i am tired. so very tired. so that is all you're getting for now.

good night...



as usual, tonight my living room was filled with the laughter that has always accompanied my small group. we are a group that knows little of solemnity, and as someone who has laughter as one of her core values, this is a very good thing.

tonight, we welcomed two new members...and even though it was their very first time, they both fit in so beautifully to our madness, that yes, i already consider them part of us.

each young woman in the group has added a dimension to my life that did not exist before i met them. each of them has helped to make me a better person, a better Christ follower, and for that, i will always be immensely grateful for the fact that they let me share in their lives, and their own life journeys.

as always, Rilke's words say better how i feel about each member of my small group:
“i'm so glad you're here. . .it helps me realize how beautiful my world is.”


what's on your feet?

right now, what do you have on your feet?

when is the last time you thought about what you put on your feet, beyond whether or not they match what you are wearing?

let me digress a moment...

i had lunch with a friend recently, and we were talking about a family that we had heard of who recently arrived in canada from a bad situation in their home land. they were in need of things for a new baby, and my friend had arranged for a number of items for them, they just had to come pick them up.

the man arrived in a tiny car, in no way adequate to get the items that had been gathered for him. had it even been possible to fit everything in the vehicle, it would have taken no less than five trips, and his gas tank was already below empty.

my friend felt horrible, having known that this couple had no money and extremely few possessions, to have not been able to arrange transport {which she did end up finding, and all the items arrived at the family's apartment}. she felt that she should have realized the gravity of the situation.

but as i thought about it, i realized that given the situation, i don't think my friend was being insensitive, i think that like so many of us born and raised in north america, we have no idea what it means to truly be in need. we don't understand, because we've never been there.

i have no framework for real poverty. my mind has no construct for true need, because i have never truly, materially been in need. even in my poorer days, when i got hungry, there was always kraft dinner, crashing at the parent's, or the knowledge that gramma would come to town soon and we'd go grocery shopping. i have never gone without something that i have needed...and for this i am so thankful.

but if i stop at simply being thankful, then i have grossly missed the point. if the realization of how much i have, in contrast to others with whom i share this planet, does not spur me to action, then what is the purpose of being thankful at all? am i truly thankful for what i have, or am i merely thankful that i have what someone else doesn't? how can i ignore someone in need, while acknowledging the fact that i have plenty? what would God think of such a terribly selfish attempt at gratitude?

back to your feet...

in the past four days, the 50,000 pairs in 50 days challenge has had 3,726 pairs of the 50,000 we need donated for people who have no shoes. we still need...well... LOTS of shoes {trust me, this will go much quicker if you do the math!}. but i believe that when we begin to understand, even in a small way, what it means to truly be in need, we can make this happen.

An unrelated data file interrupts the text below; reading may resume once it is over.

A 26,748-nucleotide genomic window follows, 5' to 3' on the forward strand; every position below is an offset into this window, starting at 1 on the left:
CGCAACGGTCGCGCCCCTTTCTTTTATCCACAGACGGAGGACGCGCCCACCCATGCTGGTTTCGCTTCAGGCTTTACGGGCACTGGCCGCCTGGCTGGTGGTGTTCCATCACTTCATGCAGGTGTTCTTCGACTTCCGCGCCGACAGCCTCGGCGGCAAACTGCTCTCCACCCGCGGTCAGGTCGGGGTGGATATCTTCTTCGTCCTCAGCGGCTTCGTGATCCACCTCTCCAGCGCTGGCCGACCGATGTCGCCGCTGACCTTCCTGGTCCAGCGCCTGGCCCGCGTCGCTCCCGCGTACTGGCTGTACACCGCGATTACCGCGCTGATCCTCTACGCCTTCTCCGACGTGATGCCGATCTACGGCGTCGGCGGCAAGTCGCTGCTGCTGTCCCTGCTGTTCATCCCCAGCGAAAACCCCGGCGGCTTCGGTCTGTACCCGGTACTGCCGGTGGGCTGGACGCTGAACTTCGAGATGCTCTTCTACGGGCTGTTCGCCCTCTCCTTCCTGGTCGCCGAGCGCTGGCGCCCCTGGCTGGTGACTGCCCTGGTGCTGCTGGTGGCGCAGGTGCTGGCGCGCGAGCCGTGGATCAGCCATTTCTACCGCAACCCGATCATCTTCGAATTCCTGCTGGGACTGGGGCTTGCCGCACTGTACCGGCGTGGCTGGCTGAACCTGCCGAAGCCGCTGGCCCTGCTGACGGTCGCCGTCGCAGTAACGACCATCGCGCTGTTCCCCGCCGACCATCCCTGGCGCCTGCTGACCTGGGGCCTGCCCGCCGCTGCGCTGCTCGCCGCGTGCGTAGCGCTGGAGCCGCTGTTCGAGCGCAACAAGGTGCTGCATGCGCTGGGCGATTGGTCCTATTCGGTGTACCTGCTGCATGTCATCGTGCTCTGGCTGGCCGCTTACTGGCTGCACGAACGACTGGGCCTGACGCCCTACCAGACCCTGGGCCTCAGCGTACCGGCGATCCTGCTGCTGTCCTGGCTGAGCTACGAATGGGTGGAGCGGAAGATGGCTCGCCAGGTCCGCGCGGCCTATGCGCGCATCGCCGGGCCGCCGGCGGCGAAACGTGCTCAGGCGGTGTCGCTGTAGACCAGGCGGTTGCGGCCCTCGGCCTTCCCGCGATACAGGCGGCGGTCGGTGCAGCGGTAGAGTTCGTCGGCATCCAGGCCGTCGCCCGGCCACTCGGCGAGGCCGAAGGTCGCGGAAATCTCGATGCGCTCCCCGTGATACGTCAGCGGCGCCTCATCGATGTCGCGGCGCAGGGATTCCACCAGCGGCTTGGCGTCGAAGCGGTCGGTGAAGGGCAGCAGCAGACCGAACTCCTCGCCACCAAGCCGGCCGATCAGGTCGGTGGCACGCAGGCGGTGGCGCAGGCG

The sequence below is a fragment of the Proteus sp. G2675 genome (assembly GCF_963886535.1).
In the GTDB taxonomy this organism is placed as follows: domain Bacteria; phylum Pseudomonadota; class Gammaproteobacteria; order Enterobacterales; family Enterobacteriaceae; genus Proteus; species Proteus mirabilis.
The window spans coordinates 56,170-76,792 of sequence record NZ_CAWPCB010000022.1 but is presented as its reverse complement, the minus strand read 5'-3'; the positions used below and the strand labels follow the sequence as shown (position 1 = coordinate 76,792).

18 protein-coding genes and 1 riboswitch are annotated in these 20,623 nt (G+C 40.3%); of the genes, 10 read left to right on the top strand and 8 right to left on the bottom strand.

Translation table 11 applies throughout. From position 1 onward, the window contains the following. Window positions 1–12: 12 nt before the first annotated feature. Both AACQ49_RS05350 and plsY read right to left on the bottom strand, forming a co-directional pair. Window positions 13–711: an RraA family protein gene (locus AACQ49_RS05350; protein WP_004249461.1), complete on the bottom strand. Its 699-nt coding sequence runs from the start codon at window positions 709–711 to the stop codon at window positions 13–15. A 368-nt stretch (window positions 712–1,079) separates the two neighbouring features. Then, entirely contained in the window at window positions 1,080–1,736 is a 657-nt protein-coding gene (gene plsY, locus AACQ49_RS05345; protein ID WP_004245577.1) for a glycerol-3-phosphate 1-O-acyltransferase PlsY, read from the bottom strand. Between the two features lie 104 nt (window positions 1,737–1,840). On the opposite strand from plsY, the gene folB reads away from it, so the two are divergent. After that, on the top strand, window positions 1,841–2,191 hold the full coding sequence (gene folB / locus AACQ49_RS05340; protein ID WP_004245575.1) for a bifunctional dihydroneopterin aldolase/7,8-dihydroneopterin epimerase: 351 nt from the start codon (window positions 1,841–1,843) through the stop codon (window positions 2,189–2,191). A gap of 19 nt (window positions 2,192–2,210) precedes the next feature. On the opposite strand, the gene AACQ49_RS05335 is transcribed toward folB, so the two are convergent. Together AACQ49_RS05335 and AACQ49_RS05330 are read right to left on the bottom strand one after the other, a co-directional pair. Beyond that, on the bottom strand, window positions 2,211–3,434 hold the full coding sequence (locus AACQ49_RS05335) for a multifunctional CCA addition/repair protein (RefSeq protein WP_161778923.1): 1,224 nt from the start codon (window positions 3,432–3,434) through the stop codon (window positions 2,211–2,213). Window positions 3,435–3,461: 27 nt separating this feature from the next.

talk about the need. talk about this project, or find one that you believe in and are passionate about, and go make a difference in some one's life from all the you have been blessed with.

don't be merely thankful for all the gifts that God has given you.

do something with it.


everything or nothing?

after our discussion on a Christ follower's responsibility to be good stewards of our planet as well as care for the souls of those living on it, i have to wonder, with all the worthy causes and needs out there, how does one sanely decide what their part will be?

do you ever feel like caring for one thing, be it shoes, clean water or whatever, means that you have to care for EVERYTHING? it seems, at least in my life, when i start to feel like i need to do everything, it becomes far too easy to do nothing.

how do you decide what gets your time, energy and money?



i love this video. it's exactly where my heart is these days. will you join the conspiracy?


dreaming big

tonight at small group, we finished up mark batterson's wild goose chase. i've already blogged about it, so i won't go into too much detail, but the book ends with one lingering, haunting question.
what are you waiting for?

having begun to dream with God again, and discounting all of the usual culprits that tend to be the answer to the question {fear, failure, assumptions, etc.}, the question too easily causes the heart to skip a beat and lose any sort of courage that had been mustered up.

it is also too easy to discount small steps taken towards a big dream. perhaps all the details aren't figured out, and the reality is, when we do have all the details drawn out in pen, something happens that appends our initial plans, and we need to hit costco to buy liquid paper by the gallon. but we need to celebrate the small steps...even if that step is simply allowing yourself to dream again.

i've quoted this rilke poem before, and to be honest, i'm sure i'll quote it again. i come back to it regularly in attempting to figure out my life, so i will share it with you tonight. i hope that your heart, too, will echo these words.

I am praying again, Awesome One.

You hear me again, as words
from the depths of me
rush toward you in the wind.

I’ve been scattered in pieces,
torn by conflict,
mocked by laughter,
washed down in drink.

In alleyways I sweep myself up
out of garbage and broken glass.